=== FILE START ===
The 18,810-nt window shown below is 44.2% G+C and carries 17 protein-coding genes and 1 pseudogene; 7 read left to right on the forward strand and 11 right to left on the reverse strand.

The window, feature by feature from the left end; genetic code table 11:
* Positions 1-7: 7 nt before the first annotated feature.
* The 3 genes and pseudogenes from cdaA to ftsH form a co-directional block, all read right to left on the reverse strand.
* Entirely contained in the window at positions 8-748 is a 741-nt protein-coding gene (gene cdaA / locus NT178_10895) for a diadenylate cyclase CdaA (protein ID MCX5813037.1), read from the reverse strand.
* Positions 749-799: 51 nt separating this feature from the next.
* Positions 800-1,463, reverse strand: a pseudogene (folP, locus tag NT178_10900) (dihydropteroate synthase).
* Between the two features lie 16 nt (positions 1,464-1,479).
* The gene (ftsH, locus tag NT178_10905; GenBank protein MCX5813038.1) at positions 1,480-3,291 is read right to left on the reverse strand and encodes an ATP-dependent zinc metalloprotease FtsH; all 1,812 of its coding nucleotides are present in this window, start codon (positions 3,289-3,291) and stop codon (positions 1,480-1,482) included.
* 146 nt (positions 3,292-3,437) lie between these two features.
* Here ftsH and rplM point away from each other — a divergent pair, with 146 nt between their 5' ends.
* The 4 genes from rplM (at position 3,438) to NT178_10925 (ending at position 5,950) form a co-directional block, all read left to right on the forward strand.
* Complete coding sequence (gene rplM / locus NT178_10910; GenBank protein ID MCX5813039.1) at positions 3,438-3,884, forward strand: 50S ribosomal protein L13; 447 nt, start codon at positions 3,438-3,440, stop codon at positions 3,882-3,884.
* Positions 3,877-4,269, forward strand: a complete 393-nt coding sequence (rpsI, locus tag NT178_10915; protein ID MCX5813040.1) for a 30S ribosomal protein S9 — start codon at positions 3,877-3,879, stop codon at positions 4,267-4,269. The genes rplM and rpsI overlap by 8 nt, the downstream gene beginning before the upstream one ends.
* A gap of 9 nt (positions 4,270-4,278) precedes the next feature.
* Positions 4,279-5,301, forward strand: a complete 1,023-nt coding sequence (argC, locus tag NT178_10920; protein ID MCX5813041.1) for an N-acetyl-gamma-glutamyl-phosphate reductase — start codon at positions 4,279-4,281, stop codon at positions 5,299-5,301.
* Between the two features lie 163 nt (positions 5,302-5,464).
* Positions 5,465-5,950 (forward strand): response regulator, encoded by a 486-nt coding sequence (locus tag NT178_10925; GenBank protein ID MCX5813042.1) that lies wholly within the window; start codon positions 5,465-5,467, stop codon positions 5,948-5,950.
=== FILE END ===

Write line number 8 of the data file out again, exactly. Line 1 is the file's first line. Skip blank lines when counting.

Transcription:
* Between the two features lie 16 nt (positions 1,464-1,479).